Accordingly, we find that it would not be in the interests of justice for the appeal to be heard on this ground as there are no prospects of success.
 The applicants’ second contention regarding minimum sentencing proceeds from the premise that section 51 of the Amendment Act, which imposes minimum sentences, came into operation on 1 May 1998 and does not provide for retrospective application of those provisions. The High Court held that the offence of corruption was committed when the first payment was made to Mr Zuma in January 1997, and the rest of the payments went to the nature, extent and degree of the corrupt relationship. On this reasoning, it is argued that the offence occurred prior to section 51 coming into force.
 The applicants’ further contentions in this context are general and go something like this: Mr Shaik’s constitutional rights have been violated and constitutional issues are accordingly raised for several reasons. Firstly, it is contended that the sentencing was irregular, which is a violation of the right to freedom and a fair trial. Secondly, section 35(3)(n) of the Constitution entitles the first applicant to the benefit of the least severe of prescribed punishments since the punishment changed after the date on which the offence was committed. Thirdly, the rule of law was violated by the retrospective application of the Amendment Act. Fourthly, there was an erroneous application of the law. Finally, there is a perception that justice has not been done to the first applicant as regards sentence.
 In response, it was pointed out by the State that the applicants’ contentions are not only bad in law but contain averments that are factually incorrect. More specifically, the applicability of the minimum sentence legislation had, according to the State, been addressed in argument before the High Court on sentence. Further, the indictment quite clearly alleged that count one was a continuous offence that had been committed between 1 October 1995 and 30 September 2002. Furthermore, in the Supreme Court of Appeal the applicants conceded that the corruption conviction fell within the provisions of section 51(2)(a) of the Amendment Act, as the payments made during the period 1 May 1998 to 30 September 2002 amounted to more than the statutory threshold of R500 000.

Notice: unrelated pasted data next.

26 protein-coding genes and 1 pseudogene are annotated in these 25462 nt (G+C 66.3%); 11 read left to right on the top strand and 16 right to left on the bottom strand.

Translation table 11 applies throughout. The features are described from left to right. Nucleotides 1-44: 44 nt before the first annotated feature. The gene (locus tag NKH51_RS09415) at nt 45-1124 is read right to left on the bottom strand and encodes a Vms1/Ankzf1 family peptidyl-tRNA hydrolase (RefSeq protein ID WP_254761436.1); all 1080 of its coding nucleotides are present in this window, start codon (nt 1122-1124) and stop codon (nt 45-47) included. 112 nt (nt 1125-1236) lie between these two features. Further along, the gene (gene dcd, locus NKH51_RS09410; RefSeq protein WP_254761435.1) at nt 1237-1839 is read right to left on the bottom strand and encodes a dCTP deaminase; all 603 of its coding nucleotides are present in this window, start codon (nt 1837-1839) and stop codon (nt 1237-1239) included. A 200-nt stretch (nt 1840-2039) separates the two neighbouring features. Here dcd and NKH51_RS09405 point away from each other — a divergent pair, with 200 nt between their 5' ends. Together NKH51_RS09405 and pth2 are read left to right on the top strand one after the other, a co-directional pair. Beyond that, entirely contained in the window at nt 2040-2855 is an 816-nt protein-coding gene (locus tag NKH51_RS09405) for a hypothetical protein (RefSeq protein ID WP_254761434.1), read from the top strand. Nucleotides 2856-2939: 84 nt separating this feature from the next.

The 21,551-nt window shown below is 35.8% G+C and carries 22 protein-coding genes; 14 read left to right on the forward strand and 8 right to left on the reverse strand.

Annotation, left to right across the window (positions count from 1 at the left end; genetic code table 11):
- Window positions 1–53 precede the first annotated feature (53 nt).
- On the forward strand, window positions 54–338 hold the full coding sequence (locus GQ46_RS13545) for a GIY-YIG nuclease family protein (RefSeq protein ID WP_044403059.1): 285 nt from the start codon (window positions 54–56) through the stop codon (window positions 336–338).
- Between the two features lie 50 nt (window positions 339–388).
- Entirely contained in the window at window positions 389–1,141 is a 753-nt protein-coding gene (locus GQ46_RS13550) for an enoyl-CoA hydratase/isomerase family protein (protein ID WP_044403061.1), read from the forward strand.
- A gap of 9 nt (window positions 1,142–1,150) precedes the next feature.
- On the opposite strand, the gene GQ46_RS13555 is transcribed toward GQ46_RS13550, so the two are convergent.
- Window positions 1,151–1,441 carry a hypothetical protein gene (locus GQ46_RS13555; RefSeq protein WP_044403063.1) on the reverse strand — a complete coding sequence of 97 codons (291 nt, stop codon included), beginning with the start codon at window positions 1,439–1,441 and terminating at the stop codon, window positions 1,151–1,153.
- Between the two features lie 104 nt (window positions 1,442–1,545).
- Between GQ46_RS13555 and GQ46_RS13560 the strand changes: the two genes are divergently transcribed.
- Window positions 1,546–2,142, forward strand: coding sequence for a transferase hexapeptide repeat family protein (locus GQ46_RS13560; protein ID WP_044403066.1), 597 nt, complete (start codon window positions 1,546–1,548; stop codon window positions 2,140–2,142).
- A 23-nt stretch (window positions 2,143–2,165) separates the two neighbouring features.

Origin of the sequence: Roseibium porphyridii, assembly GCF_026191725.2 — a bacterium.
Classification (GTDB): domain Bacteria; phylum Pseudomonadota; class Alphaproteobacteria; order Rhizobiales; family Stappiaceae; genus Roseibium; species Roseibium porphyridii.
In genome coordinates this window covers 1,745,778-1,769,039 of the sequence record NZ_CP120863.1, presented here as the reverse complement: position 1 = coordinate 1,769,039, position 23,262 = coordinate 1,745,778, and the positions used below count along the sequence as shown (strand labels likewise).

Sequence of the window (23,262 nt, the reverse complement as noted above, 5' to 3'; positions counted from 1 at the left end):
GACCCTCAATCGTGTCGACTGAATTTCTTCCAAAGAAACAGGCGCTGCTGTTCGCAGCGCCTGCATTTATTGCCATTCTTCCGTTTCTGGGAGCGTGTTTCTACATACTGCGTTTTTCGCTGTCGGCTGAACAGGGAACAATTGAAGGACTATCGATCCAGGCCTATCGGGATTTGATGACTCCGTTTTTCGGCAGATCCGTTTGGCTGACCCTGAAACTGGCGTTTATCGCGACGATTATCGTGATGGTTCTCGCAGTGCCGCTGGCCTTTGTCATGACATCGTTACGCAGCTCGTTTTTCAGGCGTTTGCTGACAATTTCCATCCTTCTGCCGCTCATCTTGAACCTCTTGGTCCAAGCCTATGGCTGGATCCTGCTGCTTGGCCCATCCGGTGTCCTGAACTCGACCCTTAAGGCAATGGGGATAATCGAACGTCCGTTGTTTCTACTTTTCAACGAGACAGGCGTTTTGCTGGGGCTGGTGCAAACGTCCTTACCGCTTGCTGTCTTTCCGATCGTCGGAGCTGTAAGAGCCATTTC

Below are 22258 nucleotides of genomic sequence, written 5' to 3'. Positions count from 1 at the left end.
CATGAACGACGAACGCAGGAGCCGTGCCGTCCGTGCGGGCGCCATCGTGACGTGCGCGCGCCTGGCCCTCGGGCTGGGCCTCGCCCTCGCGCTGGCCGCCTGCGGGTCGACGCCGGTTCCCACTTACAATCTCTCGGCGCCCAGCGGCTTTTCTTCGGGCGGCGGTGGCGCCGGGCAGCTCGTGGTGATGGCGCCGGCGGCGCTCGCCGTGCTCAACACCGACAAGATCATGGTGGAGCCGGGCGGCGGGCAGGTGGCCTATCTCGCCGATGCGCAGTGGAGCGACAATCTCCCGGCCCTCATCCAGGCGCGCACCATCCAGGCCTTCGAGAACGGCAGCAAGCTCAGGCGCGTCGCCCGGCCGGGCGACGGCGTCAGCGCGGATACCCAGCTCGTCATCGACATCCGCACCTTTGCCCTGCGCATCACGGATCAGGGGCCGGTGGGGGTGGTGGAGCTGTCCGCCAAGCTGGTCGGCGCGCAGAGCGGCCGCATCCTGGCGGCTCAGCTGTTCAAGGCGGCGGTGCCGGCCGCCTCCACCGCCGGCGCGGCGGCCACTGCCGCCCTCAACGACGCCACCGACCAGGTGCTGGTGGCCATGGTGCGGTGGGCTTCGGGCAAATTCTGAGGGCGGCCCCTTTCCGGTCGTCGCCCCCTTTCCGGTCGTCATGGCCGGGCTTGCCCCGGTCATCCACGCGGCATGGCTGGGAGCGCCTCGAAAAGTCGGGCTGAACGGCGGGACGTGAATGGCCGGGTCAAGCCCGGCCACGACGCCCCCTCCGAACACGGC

It is clear that the charge of corruption concerned the giving of benefits to Mr Zuma over a period of time that extended both before and after commencement of the Amendment Act. The corruption was an ongoing offence. The acts of corruption that followed the first cannot be said to have gone to the nature and extent of the offence; each act constituted an offence of corruption and together they resulted in the first charge of corruption. It is not in dispute that the offences that were committed after the commencement of the Amendment Act amount to the statutory threshold of R500 000. In this light it is not of material significance that there were acts of corruption committed prior to the Amendment Act that are included in the same charge. If anything, these other offences provide additional reasons for not invoking section 51(3)(a) of the Amendment Act. There is therefore no logical reason why the minimum sentence legislation should not apply to the first applicant. We accordingly find that the applicants’ contentions on this ground also bear no prospects of success.
 As far as the fines imposed on the rest of the applicants are concerned, there is nothing to warrant any interference with the sentences imposed. There is therefore no prospect of success on appeal. Accordingly, it is not in the interests of justice for the appeal on sentence to be heard by this Court. The application for leave to appeal against the sentences must be dismissed.
The POCA proceedings
 The application for leave to appeal against the confiscation orders raises a constitutional matter in that section 25 of the Constitution provides that no one may be arbitrarily deprived of his or her property. The issues raised in the application involve the interpretation of legislation in conformity with the Constitution and this is always a constitutional issue. This aspect of the appeal was not in dispute, and was acknowledged by the State as raising a constitutional issue. The only issue would therefore be the question whether it is in the interests of justice for this part of the application to be granted.